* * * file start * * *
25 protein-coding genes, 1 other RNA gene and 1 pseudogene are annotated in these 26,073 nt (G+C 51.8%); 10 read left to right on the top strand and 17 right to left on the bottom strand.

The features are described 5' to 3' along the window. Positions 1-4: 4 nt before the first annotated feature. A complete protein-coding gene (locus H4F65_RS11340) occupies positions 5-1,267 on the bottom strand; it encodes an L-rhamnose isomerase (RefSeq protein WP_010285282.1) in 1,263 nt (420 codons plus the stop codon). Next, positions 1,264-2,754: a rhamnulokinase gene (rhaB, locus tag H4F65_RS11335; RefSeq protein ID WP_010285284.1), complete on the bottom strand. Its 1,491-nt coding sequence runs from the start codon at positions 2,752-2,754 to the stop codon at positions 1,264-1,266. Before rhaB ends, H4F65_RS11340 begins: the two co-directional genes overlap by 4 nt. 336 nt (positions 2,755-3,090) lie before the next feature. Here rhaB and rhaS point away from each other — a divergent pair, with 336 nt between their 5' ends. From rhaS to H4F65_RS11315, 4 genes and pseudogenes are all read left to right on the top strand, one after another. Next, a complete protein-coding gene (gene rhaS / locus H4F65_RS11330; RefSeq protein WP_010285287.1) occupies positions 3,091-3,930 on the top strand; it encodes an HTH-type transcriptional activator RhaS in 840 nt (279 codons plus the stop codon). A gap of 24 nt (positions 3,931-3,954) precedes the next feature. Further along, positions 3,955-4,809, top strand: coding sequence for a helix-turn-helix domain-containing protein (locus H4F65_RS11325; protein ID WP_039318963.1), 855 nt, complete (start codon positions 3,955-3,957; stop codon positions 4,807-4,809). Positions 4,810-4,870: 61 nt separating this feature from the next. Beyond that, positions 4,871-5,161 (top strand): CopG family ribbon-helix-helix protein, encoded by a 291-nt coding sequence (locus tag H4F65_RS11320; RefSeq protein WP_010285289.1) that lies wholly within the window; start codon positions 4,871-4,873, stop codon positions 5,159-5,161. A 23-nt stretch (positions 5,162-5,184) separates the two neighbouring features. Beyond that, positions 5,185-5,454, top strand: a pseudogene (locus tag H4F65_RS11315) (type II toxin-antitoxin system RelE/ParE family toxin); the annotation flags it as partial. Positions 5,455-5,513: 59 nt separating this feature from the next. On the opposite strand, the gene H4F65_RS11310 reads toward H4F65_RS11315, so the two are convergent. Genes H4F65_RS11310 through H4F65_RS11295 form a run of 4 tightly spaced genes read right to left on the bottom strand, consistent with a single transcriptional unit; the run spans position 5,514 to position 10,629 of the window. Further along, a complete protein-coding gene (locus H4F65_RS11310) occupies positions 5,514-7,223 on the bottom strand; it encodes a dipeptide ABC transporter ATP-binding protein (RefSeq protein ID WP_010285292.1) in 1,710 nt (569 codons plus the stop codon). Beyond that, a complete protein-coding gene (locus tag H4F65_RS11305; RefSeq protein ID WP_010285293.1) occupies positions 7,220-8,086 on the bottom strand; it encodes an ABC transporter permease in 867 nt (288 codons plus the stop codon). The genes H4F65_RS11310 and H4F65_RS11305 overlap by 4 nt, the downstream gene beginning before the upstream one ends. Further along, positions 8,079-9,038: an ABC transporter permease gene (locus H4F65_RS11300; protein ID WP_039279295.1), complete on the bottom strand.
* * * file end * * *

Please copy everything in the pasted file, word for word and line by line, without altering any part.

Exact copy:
25 protein-coding genes, 1 other RNA gene and 1 pseudogene are annotated in these 26,073 nt (G+C 51.8%); 10 read left to right on the top strand and 17 right to left on the bottom strand.

The features are described 5' to 3' along the window. Positions 1-4: 4 nt before the first annotated feature. A complete protein-coding gene (locus H4F65_RS11340) occupies positions 5-1,267 on the bottom strand; it encodes an L-rhamnose isomerase (RefSeq protein WP_010285282.1) in 1,263 nt (420 codons plus the stop codon). Next, positions 1,264-2,754: a rhamnulokinase gene (rhaB, locus tag H4F65_RS11335; RefSeq protein ID WP_010285284.1), complete on the bottom strand. Its 1,491-nt coding sequence runs from the start codon at positions 2,752-2,754 to the stop codon at positions 1,264-1,266. Before rhaB ends, H4F65_RS11340 begins: the two co-directional genes overlap by 4 nt. 336 nt (positions 2,755-3,090) lie before the next feature. Here rhaB and rhaS point away from each other — a divergent pair, with 336 nt between their 5' ends. From rhaS to H4F65_RS11315, 4 genes and pseudogenes are all read left to right on the top strand, one after another. Next, a complete protein-coding gene (gene rhaS / locus H4F65_RS11330; RefSeq protein WP_010285287.1) occupies positions 3,091-3,930 on the top strand; it encodes an HTH-type transcriptional activator RhaS in 840 nt (279 codons plus the stop codon). A gap of 24 nt (positions 3,931-3,954) precedes the next feature. Further along, positions 3,955-4,809, top strand: coding sequence for a helix-turn-helix domain-containing protein (locus H4F65_RS11325; protein ID WP_039318963.1), 855 nt, complete (start codon positions 3,955-3,957; stop codon positions 4,807-4,809). Positions 4,810-4,870: 61 nt separating this feature from the next. Beyond that, positions 4,871-5,161 (top strand): CopG family ribbon-helix-helix protein, encoded by a 291-nt coding sequence (locus tag H4F65_RS11320; RefSeq protein WP_010285289.1) that lies wholly within the window; start codon positions 4,871-4,873, stop codon positions 5,159-5,161. A 23-nt stretch (positions 5,162-5,184) separates the two neighbouring features. Beyond that, positions 5,185-5,454, top strand: a pseudogene (locus tag H4F65_RS11315) (type II toxin-antitoxin system RelE/ParE family toxin); the annotation flags it as partial. Positions 5,455-5,513: 59 nt separating this feature from the next. On the opposite strand, the gene H4F65_RS11310 reads toward H4F65_RS11315, so the two are convergent. Genes H4F65_RS11310 through H4F65_RS11295 form a run of 4 tightly spaced genes read right to left on the bottom strand, consistent with a single transcriptional unit; the run spans position 5,514 to position 10,629 of the window. Further along, a complete protein-coding gene (locus H4F65_RS11310) occupies positions 5,514-7,223 on the bottom strand; it encodes a dipeptide ABC transporter ATP-binding protein (RefSeq protein ID WP_010285292.1) in 1,710 nt (569 codons plus the stop codon). Beyond that, a complete protein-coding gene (locus tag H4F65_RS11305; RefSeq protein ID WP_010285293.1) occupies positions 7,220-8,086 on the bottom strand; it encodes an ABC transporter permease in 867 nt (288 codons plus the stop codon). The genes H4F65_RS11310 and H4F65_RS11305 overlap by 4 nt, the downstream gene beginning before the upstream one ends. Further along, positions 8,079-9,038: an ABC transporter permease gene (locus H4F65_RS11300; protein ID WP_039279295.1), complete on the bottom strand.